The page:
- Multiply your maximum heart rate by 0.85 (85 percent) to determine the upper end of your target heart rate zone.
For example, say your age is 45 and you want to figure out your target heart rate zone for vigorous intensity exercise. Subtract 45 from 220 to get 175 — this is your maximum heart rate. To get the lower end of your target zone, multiply 175 by 0.7 to get 123. To get the higher end, multiply 175 by 0.85 to get 149. So your target heart rate zone for vigorous exercise intensity is 123 to 149 beats per minute.
How to tell if you're in the zone
So how do you know if you're in your target heart rate zone? Use these steps to check your heart rate during exercise:
- Stop momentarily.
- Take your pulse for 15 seconds. To check your pulse over your carotid artery, place your index and third fingers on your neck to the side of your windpipe. To check your pulse at your wrist, place two fingers between the bone and the tendon over your radial artery — which is located on the thumb side of your wrist.
- Multiply this number by 4 to calculate your beats per minute.
Here's an example: You stop exercising and take your pulse for 15 seconds, getting 33 beats. Multiply 33 by 4, to get 132. If you're 45 years old, this puts you in the middle of your target heart rate zone for vigorous exercise, since that zone is 123 to 149 beats per minute. If you're under or over your target heart rate zone, adjust your exercise intensity.
Target heart rate tips
It's important to note that maximum heart rate is just a guide. You may have a higher or lower maximum heart rate, sometimes by as much as 15 to 20 beats per minute. If you want a more definitive range, consider discussing your target heart rate zone with an exercise physiologist or a personal trainer.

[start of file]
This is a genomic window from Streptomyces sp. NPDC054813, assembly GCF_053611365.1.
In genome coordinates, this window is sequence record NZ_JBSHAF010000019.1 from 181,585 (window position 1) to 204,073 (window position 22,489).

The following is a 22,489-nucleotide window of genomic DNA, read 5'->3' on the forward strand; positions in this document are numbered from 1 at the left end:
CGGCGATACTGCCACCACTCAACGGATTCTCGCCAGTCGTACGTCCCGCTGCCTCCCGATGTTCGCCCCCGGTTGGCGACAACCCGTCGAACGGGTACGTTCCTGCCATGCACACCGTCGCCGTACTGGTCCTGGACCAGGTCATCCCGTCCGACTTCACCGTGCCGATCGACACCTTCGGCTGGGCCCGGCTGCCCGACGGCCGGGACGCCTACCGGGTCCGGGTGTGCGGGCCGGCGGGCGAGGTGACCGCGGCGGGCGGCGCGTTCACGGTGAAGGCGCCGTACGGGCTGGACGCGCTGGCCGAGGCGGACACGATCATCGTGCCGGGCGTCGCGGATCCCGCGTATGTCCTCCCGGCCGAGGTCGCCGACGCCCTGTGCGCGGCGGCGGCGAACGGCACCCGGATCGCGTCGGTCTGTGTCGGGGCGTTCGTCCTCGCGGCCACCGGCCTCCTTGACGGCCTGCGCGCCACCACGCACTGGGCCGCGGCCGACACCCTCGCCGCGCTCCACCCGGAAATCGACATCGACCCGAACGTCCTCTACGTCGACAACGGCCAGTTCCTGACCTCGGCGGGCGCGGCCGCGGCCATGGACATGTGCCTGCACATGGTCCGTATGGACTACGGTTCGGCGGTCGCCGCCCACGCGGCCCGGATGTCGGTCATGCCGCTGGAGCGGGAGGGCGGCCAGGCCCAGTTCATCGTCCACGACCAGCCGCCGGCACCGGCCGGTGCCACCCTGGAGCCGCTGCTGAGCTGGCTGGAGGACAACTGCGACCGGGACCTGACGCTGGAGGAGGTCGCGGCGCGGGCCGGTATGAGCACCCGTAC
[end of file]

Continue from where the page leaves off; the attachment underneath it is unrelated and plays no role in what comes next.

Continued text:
Generally only elite athletes are concerned about this level of precision. They may also use slightly different calculations that take into account gender differences in target heart rate zones. These differences are so small that most casual athletes don't need separate calculations for men and women.
Also note that several types of medications can lower your maximum heart rate and, therefore, lower your target heart rate zone. Ask your doctor if you need to use a lower target heart rate zone because of any medications you take or medical conditions you have.
Interestingly, research has shown that interval training, which includes short bouts (60 to 90 seconds) of higher intensity exercise interspersed throughout your workout, is well tolerated, even by those with certain cardiac conditions. This type of training is also very effective at increasing your cardiovascular fitness.
You'll get the most from your workouts if you're exercising at the proper exercise intensity for your health and fitness goals. If you're not feeling any exertion or your heart rate is too low, pick up the pace. If you're worried that you're pushing yourself too hard or your heart rate is too high, back off a bit.
Feb. 05, 2014